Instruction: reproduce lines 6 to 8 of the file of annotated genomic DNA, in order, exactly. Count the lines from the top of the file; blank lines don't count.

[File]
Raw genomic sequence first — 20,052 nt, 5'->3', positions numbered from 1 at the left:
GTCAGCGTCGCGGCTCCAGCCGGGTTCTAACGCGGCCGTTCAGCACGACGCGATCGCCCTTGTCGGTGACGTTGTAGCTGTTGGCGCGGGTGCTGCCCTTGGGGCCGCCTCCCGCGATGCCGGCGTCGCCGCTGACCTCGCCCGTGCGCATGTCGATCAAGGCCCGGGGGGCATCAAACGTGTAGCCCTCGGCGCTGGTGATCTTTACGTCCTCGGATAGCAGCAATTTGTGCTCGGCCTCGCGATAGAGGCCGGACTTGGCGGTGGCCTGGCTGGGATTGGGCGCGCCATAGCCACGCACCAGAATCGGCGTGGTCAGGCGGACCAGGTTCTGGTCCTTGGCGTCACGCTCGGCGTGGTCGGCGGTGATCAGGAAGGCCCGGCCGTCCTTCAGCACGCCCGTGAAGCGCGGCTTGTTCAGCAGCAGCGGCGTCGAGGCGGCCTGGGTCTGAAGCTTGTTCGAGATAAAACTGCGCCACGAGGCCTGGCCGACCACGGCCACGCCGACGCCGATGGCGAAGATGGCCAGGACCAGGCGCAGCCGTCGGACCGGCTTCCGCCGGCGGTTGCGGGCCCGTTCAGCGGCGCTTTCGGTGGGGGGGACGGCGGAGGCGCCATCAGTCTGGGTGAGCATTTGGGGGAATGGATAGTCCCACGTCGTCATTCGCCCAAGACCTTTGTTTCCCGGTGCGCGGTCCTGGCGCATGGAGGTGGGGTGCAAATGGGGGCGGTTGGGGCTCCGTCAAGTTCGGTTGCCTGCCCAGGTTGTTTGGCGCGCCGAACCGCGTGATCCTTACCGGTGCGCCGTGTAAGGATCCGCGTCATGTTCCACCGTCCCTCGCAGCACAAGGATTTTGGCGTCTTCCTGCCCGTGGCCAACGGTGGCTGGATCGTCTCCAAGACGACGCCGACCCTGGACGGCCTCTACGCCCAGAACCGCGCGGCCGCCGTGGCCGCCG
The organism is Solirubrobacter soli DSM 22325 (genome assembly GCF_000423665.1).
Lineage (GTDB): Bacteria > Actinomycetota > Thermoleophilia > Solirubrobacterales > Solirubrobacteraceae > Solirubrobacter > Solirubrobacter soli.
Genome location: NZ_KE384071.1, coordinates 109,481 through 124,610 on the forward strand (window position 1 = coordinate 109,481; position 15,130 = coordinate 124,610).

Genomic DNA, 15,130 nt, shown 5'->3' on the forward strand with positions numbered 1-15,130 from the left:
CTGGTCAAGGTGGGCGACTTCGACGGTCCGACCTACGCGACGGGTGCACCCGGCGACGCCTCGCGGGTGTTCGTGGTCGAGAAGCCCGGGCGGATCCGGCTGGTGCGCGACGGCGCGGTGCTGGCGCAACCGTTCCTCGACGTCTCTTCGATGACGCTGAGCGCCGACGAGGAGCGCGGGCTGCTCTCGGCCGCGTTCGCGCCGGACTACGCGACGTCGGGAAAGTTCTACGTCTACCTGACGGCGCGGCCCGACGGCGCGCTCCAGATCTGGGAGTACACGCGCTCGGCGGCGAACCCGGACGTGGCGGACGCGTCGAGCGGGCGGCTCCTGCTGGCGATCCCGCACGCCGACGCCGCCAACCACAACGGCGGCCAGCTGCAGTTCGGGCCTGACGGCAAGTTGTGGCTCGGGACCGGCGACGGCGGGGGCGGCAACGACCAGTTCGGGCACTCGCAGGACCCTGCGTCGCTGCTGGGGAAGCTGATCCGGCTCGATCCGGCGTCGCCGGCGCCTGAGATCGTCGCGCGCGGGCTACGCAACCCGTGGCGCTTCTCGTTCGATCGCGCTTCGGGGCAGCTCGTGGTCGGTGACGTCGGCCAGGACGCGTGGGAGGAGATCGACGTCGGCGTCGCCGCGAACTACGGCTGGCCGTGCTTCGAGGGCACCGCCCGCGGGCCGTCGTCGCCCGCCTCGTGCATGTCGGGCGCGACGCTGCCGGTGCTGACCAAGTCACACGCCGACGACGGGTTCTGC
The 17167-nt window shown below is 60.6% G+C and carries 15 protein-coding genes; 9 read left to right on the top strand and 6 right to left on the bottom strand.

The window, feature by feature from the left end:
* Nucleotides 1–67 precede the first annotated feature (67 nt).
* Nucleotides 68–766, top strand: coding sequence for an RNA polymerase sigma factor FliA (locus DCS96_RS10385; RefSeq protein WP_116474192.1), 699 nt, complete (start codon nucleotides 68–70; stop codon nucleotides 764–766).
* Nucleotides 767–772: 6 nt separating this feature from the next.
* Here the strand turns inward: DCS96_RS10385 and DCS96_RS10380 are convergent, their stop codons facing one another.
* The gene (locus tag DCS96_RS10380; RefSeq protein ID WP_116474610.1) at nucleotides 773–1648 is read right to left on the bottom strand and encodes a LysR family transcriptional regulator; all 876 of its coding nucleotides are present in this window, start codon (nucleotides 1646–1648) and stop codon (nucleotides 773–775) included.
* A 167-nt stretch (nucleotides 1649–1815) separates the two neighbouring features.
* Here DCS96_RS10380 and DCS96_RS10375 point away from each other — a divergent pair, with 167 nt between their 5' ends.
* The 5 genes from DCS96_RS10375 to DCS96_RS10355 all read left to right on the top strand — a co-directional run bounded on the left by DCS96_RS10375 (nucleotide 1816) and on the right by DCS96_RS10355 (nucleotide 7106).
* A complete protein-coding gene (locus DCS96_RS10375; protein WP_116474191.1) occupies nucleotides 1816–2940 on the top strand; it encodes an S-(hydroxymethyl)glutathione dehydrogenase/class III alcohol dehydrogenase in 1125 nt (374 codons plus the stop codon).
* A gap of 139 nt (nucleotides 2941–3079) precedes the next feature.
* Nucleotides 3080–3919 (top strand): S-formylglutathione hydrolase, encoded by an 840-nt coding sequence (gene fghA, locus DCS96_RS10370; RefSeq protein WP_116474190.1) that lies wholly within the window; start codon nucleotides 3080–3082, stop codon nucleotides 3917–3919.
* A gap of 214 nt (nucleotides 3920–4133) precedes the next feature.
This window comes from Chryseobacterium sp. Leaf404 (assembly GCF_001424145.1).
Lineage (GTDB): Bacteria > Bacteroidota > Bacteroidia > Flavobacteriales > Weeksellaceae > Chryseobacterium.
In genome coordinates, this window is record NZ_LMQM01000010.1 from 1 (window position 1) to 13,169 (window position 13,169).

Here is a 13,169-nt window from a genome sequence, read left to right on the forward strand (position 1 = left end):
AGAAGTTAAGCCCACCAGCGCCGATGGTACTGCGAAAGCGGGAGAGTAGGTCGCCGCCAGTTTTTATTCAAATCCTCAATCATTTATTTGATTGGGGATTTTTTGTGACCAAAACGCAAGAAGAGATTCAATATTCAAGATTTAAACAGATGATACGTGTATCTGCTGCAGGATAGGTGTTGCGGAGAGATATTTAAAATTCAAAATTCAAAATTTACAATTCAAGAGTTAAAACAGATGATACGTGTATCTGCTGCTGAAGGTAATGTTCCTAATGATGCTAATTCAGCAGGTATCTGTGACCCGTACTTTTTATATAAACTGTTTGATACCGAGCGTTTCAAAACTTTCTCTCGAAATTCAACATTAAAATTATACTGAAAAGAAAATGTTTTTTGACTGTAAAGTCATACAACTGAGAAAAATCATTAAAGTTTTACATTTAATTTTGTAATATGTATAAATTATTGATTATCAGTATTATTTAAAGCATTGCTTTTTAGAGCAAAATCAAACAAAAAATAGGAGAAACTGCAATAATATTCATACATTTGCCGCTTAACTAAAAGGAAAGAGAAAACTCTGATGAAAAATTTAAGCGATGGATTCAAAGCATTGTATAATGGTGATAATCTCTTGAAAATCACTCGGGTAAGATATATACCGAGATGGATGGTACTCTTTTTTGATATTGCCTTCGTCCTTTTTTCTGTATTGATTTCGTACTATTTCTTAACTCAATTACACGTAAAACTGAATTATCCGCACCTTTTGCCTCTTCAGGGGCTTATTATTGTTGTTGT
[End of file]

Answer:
Genomic DNA, 15,130 nt, shown 5'->3' on the forward strand with positions numbered 1-15,130 from the left:
CTGGTCAAGGTGGGCGACTTCGACGGTCCGACCTACGCGACGGGTGCACCCGGCGACGCCTCGCGGGTGTTCGTGGTCGAGAAGCCCGGGCGGATCCGGCTGGTGCGCGACGGCGCGGTGCTGGCGCAACCGTTCCTCGACGTCTCTTCGATGACGCTGAGCGCCGACGAGGAGCGCGGGCTGCTCTCGGCCGCGTTCGCGCCGGACTACGCGACGTCGGGAAAGTTCTACGTCTACCTGACGGCGCGGCCCGACGGCGCGCTCCAGATCTGGGAGTACACGCGCTCGGCGGCGAACCCGGACGTGGCGGACGCGTCGAGCGGGCGGCTCCTGCTGGCGATCCCGCACGCCGACGCCGCCAACCACAACGGCGGCCAGCTGCAGTTCGGGCCTGACGGCAAGTTGTGGCTCGGGACCGGCGACGGCGGGGGCGGCAACGACCAGTTCGGGCACTCGCAGGACCCTGCGTCGCTGCTGGGGAAGCTGATCCGGCTCGATCCGGCGTCGCCGGCGCCTGAGATCGTCGCGCGCGGGCTACGCAACCCGTGGCGCTTCTCGTTCGATCGCGCTTCGGGGCAGCTCGTGGTCGGTGACGTCGGCCAGGACGCGTGGGAGGAGATCGACGTCGGCGTCGCCGCGAACTACGGCTGGCCGTGCTTCGAGGGCACCGCCCGCGGGCCGTCGTCGCCCGCCTCGTGCATGTCGGGCGCGACGCTGCCGGTGCTGACCAAGTCACACGCCGACGACGGGTTCTGC
The 17167-nt window shown below is 60.6% G+C and carries 15 protein-coding genes; 9 read left to right on the top strand and 6 right to left on the bottom strand.